There are some things you just can’t avoid: death, taxes, and a pump’s common operational pain points- leaks, dry run, solids handling, cavitation-causing NPSH imbalance operation off the BEP, and incomplete performance curves that are inherent in chemical-transfer applications. It was in the 1980s that the first viable pump technology was created that could ostensibly deliver leak-free performance a crucial front-of-mind concern in applications where the handling and transfer of high-value hazardous chemicals was required with a design that could also mediate or eliminate the negative effects of the common operational pain points.
This technology was called seal-less, zero-leak or leak-free, and it had one main task: prevent the leakage of hazardous materials better than sealed pumps through a seal-less design. There are three reasons why leak-free performance in chemical-transfer applications is paramount:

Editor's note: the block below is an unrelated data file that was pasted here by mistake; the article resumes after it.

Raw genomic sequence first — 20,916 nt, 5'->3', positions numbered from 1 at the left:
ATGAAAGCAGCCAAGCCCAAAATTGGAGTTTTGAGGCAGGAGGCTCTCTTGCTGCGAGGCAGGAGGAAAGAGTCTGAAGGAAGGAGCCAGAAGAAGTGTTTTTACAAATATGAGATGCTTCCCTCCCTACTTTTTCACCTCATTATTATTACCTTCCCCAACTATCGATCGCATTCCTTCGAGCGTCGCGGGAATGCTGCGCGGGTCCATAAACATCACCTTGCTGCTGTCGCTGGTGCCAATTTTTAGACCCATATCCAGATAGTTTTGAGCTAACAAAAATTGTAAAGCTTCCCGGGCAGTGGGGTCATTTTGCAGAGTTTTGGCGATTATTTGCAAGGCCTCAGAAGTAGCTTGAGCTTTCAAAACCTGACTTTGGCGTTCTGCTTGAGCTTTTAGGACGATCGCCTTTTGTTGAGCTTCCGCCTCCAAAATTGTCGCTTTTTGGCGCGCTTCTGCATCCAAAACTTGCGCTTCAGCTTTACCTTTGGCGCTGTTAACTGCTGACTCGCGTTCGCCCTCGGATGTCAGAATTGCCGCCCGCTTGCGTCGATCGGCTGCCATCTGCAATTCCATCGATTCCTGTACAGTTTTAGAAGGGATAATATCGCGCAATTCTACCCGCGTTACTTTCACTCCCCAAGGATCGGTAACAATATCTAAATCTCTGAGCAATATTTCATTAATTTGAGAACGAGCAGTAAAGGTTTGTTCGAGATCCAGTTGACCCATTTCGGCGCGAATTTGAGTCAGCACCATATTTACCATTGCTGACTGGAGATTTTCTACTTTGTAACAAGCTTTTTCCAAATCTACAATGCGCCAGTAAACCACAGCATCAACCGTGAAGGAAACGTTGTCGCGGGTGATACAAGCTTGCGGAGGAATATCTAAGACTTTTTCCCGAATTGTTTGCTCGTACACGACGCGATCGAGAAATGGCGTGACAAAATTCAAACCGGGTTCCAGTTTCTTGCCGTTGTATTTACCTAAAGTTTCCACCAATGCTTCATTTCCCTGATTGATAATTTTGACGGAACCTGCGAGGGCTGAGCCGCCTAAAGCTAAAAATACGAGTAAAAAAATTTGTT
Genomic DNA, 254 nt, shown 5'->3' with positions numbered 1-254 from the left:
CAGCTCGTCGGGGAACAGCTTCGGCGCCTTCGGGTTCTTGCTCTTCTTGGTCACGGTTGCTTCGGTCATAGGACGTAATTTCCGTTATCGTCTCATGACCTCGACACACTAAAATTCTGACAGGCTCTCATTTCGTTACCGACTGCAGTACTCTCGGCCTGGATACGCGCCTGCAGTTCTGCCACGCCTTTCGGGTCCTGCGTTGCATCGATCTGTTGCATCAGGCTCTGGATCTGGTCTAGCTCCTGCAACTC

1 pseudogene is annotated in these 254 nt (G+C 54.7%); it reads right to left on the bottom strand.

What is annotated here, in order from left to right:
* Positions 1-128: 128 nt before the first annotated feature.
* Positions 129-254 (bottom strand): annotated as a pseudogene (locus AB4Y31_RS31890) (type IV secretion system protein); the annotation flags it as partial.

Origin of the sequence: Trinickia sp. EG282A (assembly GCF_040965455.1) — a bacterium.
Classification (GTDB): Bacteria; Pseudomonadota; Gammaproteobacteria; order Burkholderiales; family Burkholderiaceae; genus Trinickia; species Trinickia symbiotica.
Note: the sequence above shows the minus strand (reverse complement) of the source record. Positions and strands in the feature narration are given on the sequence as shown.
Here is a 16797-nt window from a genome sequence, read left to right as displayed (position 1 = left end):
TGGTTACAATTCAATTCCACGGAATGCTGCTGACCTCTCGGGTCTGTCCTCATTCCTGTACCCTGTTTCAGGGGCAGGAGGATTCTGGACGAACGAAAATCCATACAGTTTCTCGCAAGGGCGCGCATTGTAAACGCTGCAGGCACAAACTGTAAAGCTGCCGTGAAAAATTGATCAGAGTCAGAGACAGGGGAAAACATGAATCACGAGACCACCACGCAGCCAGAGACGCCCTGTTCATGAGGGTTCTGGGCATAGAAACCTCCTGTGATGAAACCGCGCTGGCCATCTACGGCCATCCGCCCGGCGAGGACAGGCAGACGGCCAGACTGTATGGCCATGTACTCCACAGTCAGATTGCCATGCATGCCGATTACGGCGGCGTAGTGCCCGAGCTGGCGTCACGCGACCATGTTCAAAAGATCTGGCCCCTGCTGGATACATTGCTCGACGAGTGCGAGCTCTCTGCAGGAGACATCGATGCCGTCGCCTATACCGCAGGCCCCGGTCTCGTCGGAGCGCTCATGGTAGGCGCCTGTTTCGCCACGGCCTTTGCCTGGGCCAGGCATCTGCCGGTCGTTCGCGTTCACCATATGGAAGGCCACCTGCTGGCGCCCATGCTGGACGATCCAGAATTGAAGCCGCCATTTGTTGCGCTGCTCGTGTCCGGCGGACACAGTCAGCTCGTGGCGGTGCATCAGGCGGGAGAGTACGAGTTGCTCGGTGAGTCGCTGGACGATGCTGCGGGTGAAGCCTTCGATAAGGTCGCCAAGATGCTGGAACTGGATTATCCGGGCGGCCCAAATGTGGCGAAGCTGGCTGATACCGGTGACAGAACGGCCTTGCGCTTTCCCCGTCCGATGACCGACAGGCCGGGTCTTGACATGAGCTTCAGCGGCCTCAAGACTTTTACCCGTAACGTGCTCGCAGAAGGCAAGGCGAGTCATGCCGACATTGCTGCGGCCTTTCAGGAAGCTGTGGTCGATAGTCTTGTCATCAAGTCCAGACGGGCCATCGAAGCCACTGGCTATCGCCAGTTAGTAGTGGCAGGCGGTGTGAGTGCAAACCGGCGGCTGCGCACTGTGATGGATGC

? Most raw chemicals are expensive, meaning that they are too valuable to have leak out, get flushed down a drain during a cleaning process after a product run, or get left behind in a storage tank, railcar, tank truck or piping system after an unloading event
? Many chemicals are too hazardous for humans to handle or be exposed to, which requires leak-free operation
? Many chemicals are caustic or corrosive, which makes them hard to seal and can lead to cracks, breaks or crystallization on the seal faces, resulting in leak-causing failures